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Oops! Court posted MS verdict almost two hours early

If we don't tell them where it is, they won't read it...

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So how's the SEC going to deal with this one? Judge Colleen Kollar-Kotelly's ruling in the Microsoft case was officially posted at 4.30pm US Eastern time on Friday, but the files were actually made available by the court from 2.40pm, thus allowing anyone in the know to benefit from almost two hours of well-informed stock trading, and to have the decision before Microsoft's lawyers had even been given it.

And the perpetrators of this howler were? The court's web morlocks, it would appear. The first sighting of the decision's publication seems to have been at Slashdot, timed at 3.33pm. Slashdot had been sent the links by a reader, but it's not immediately apparent from the discussion thread that the site had got the information a full hour before it was supposed to be available, and that it's readers realised this.

Nevertheless, the notion of Slashdot readers, of all people, filling their boots with MS shares at bargain prices, prior to offloading them for a whacking profit first thing Monday, is particularly choice.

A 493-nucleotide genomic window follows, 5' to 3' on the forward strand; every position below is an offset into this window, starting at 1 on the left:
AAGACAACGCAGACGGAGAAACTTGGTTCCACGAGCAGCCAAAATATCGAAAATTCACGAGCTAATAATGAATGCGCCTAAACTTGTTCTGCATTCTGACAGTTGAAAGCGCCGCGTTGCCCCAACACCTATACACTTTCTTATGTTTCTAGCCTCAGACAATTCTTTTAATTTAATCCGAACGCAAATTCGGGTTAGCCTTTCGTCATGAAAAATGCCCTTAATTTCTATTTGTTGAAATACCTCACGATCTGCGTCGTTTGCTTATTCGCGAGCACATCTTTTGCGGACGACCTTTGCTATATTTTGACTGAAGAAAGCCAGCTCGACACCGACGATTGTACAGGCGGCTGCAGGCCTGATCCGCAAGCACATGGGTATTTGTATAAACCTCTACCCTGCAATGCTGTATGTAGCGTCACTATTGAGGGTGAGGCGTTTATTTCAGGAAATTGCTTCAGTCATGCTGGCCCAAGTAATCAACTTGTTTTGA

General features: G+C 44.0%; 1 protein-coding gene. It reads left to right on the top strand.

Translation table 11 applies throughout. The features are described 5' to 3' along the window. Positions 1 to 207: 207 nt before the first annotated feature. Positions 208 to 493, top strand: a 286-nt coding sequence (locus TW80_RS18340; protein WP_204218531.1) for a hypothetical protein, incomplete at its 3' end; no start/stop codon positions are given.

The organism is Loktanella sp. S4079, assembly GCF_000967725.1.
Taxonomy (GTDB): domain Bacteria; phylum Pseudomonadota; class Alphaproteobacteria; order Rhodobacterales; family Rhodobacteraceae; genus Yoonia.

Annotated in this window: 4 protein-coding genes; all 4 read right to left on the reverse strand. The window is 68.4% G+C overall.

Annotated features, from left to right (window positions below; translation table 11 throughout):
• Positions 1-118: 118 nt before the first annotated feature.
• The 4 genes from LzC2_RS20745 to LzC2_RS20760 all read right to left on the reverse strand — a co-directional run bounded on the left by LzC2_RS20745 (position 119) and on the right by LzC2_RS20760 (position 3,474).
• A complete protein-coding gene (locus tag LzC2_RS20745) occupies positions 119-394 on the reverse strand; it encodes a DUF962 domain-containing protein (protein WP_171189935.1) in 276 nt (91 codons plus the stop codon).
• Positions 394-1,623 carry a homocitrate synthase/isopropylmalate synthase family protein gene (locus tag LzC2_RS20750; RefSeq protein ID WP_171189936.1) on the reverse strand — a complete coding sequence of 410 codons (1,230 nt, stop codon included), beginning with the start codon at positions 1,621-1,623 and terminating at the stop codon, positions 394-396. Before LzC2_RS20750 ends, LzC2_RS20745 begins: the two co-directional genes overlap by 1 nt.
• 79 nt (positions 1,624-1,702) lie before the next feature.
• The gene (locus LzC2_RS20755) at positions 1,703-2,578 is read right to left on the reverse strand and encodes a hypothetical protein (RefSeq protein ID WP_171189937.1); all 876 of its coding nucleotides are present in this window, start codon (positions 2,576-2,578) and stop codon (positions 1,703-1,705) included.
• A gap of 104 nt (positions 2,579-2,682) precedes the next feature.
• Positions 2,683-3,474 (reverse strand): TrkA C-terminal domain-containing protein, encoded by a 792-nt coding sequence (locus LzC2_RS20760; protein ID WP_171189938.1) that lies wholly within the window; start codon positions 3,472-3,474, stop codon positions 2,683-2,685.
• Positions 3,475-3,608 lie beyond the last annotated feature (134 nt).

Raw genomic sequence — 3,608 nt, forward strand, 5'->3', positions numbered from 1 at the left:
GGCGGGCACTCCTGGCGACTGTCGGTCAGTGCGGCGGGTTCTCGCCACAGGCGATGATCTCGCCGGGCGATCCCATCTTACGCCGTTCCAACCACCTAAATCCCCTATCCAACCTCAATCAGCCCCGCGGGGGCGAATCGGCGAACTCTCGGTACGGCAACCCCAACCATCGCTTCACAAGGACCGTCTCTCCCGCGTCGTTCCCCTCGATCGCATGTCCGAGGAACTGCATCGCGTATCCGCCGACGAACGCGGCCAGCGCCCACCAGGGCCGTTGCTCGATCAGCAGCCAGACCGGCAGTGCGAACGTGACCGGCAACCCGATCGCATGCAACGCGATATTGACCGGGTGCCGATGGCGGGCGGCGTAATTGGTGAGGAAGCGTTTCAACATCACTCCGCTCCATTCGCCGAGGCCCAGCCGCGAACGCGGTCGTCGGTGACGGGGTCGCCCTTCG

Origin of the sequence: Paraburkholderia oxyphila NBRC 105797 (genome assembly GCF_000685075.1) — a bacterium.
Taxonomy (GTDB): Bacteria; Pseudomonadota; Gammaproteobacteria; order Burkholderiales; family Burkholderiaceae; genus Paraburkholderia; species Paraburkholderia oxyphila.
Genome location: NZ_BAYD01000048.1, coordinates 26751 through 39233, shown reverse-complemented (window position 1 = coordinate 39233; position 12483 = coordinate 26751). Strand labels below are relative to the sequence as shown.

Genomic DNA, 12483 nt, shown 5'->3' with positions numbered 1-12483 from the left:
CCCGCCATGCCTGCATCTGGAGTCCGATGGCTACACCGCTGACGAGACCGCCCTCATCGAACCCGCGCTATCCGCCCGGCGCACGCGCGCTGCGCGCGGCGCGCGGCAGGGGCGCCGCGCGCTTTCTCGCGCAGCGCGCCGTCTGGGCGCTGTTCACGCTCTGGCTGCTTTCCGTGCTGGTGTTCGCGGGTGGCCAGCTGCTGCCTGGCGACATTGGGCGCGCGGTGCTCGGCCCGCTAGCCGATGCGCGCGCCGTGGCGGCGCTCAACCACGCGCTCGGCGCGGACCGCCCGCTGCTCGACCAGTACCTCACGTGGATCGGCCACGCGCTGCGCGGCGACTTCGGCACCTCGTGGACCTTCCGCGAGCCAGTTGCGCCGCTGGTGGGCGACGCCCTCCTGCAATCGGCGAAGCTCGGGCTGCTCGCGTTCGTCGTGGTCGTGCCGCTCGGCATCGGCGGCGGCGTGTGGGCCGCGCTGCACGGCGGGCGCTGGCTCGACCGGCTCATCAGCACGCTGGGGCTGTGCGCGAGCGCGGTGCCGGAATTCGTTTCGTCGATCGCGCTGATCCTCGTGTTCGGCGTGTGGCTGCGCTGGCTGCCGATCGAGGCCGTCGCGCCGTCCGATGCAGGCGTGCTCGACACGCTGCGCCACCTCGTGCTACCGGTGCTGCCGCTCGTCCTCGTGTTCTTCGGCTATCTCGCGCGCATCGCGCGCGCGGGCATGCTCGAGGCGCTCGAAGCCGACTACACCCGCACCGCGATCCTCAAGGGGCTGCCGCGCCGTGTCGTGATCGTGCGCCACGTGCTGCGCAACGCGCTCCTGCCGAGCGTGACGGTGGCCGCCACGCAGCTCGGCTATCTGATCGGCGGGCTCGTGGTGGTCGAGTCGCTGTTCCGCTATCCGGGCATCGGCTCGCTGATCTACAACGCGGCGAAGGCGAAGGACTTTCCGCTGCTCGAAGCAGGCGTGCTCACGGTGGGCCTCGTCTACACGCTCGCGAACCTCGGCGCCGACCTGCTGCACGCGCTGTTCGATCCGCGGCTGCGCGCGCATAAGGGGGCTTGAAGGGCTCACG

Ted Bridis of AP however makes the fateful connection, and chases it up. Bracing themselves for what would undoubtedly be heavy traffic, the court's site technicians probably uploaded the documents early in order to be sure everything was working properly, but – doh – just assumed that because they hadn't told anybody they were there yet, and how to get to them, that nobody would read them.

Bridis says that logs for the court's systems show this happened at 2.40pm. He notes that $90 million worth of Microsoft shares changed hands in the final five minutes of trading on Friday.

There's one further oddity to the incident. When they were made public, the documents' URLs were of the form:
http://www.dcd.uscourts.gov/FinalDecree.pdf

and that's how they remain. However, the leaked links took the form: http://www.dcd.uscourts.gov/Opinions/2002/Kotelly/FinalDecree.pdf

These links are still live, and the one above was actually the one we used when we published our first story on the decision on Friday night. Where did we get it? No, nobody leaked it to us before the bell, we were hanging around at 4.30pm Eastern waiting for something to happen like everybody else, but as everything seemed to be going pretty slow we went over to microsoft.com and checked out the trial news section.

Microsoft now has its own 'localised' versions of the documents up, but when the verdict was initially released it just published a link to the document hosted by the DC court. And it was the second of the URLs above, not the first – i.e., it was the leaked version. They could have got it from Slashdot, we suppose... ®

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